War in Marawi City about to end soon

  • A Philippine Marine walks past graffiti during a patrol along a deserted street at the frontline in Marawi, on the southern island of Mindanao on July 22, 2017. The Philippine Congress on July 22 voted to extend President Rodrigo Duterte’s declaration of martial law in the south until the end of the year to defeat Islamist gunmen. / AFP PHOTO / TED ALJIBE

The months-long war in Marawi City is about to end soon as Philippine troops only have to clear just one last building where about 30 ramnants of the IS-linked Maute group are hiding, The Manila Times Online reported on Monday (Oct 23).

Colonel Romeo Brawner Jr., deputy commander of the Joint Task Group Ranao, said the fighting is confined to a single building were about 30 terrorists were holed up. He added that the wives of the terrorists have joined the fighting.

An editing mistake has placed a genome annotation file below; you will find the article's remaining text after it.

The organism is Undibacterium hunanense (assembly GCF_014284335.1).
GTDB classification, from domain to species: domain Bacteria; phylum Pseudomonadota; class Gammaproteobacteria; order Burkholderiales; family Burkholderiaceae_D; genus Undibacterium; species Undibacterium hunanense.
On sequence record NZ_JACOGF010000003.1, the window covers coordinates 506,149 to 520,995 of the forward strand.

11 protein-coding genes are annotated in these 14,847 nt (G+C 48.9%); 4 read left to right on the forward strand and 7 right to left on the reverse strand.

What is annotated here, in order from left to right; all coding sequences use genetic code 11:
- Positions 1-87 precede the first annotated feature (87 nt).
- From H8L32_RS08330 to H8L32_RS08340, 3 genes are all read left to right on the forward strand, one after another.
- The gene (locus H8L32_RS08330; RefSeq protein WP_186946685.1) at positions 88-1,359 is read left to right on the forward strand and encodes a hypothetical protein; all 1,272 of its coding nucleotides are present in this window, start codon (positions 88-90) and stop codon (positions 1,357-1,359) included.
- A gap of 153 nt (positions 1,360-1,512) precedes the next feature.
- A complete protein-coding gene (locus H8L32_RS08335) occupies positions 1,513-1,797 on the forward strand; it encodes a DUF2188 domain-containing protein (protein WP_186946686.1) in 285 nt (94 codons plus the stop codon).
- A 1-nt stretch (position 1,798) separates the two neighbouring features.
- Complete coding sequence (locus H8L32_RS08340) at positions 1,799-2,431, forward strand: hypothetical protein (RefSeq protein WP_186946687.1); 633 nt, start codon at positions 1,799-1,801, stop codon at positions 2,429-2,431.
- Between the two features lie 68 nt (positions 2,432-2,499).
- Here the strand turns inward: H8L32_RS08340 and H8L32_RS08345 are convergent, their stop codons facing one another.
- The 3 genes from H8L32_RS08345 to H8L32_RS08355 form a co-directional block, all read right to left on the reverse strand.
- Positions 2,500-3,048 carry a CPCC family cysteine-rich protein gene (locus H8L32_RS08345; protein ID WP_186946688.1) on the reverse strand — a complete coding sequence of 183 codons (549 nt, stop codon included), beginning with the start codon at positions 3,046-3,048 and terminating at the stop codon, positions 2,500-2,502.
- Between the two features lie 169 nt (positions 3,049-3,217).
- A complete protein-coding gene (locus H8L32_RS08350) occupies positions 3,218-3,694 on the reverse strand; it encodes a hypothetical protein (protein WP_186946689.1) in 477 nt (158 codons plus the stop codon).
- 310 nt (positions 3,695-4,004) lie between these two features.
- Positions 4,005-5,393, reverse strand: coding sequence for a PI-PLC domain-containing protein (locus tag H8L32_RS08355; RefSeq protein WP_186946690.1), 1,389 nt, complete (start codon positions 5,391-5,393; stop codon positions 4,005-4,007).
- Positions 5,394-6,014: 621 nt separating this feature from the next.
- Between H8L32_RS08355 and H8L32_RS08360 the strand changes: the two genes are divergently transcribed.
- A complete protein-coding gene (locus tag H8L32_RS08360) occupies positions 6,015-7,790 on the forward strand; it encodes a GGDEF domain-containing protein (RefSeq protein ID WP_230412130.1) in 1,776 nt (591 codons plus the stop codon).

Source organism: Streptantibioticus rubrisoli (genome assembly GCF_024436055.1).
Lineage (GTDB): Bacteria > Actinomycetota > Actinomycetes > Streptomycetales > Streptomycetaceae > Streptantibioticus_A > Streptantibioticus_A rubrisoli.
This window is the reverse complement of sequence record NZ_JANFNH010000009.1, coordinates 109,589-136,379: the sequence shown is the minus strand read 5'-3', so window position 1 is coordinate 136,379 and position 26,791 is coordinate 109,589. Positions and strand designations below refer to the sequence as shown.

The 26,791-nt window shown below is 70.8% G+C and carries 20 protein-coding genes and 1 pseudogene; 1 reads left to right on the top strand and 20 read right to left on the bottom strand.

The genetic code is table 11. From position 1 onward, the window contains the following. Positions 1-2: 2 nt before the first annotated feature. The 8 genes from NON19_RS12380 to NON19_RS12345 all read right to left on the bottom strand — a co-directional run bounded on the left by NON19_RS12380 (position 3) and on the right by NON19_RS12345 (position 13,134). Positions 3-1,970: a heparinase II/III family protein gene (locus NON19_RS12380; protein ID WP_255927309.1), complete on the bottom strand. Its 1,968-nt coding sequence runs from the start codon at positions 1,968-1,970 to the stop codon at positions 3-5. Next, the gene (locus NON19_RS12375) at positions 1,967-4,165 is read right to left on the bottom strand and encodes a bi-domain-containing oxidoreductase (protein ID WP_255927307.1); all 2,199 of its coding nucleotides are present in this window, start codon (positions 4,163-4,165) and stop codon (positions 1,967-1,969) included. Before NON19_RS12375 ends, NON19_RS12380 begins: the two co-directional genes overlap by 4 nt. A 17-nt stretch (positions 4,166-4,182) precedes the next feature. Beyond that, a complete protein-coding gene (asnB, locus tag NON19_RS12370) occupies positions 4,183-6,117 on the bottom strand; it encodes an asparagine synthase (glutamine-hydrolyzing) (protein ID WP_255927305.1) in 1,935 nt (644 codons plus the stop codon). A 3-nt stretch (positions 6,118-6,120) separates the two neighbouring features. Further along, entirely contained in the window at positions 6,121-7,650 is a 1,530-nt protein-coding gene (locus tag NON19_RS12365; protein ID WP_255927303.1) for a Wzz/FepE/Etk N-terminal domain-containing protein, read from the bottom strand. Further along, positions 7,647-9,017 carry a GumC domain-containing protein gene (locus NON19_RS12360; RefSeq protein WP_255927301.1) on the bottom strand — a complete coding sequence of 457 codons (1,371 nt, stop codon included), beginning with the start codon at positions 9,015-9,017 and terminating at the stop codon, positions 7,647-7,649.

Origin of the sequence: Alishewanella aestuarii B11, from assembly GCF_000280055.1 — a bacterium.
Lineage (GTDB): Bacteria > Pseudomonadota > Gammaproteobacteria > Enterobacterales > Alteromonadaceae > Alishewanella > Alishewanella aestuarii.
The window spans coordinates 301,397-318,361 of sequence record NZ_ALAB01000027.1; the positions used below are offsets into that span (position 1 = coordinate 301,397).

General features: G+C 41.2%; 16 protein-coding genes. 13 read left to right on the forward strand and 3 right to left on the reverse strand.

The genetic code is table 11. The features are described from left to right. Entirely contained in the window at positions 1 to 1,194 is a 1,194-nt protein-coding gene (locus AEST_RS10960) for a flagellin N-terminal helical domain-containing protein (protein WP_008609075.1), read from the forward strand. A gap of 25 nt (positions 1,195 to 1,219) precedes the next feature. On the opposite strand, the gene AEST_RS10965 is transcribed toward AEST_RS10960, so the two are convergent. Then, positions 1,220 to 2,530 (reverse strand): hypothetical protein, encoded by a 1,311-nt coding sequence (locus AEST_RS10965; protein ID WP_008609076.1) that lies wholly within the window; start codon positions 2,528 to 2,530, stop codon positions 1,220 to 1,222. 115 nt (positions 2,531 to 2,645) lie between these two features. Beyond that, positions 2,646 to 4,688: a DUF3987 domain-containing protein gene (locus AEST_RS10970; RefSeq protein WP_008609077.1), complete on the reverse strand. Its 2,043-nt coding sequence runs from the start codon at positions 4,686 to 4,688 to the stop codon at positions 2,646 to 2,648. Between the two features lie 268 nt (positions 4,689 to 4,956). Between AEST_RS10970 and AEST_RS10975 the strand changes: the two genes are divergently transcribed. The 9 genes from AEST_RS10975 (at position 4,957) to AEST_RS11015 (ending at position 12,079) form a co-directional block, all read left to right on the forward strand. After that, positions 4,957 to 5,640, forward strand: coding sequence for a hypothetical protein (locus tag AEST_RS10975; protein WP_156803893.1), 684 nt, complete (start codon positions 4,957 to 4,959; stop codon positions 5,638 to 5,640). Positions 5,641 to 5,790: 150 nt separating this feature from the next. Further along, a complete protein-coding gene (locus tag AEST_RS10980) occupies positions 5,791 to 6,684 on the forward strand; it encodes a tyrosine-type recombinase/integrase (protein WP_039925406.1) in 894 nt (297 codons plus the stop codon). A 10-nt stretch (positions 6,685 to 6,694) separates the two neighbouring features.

Earlier, government forces have cleared several villages occupied by the Maute terrorists. Military officials believed these women were taken hostage during the early months of the fighting.

“But they will have liability also and they will be charged also together with the Maute terrorists,” said Brawner.

Government forces last week rescued 20 hostages as they continued their mop-up operations against the Maute holdouts. The rescued hostages claimed the terrorists were no longer holding any hostages.

Colonel Brawner said that government forces would try to talk the remaining terrorists to surrender, to release the female fighters and child warriors inside, if there is any, promising that they would be treated humanely.

The bulk of the government forces have already left Marawi after five months of fighting – the longest urban warfare ever fought in the Philippines.

But six military battalions will remain in Marawi to assist in the rehabilitation programmes of the Department of National Defense and the Department of Public Works and Highways.

Meanwhile, the Asian Development Bank has pledged 5.225 million USD grant for needs assessment of Marawi’s rehabilitation.

Other international agencies such as the Japan Fund for Poverty Reduction, International Fund for Agricultural Development and the World Bank had also expressed interest to help the city.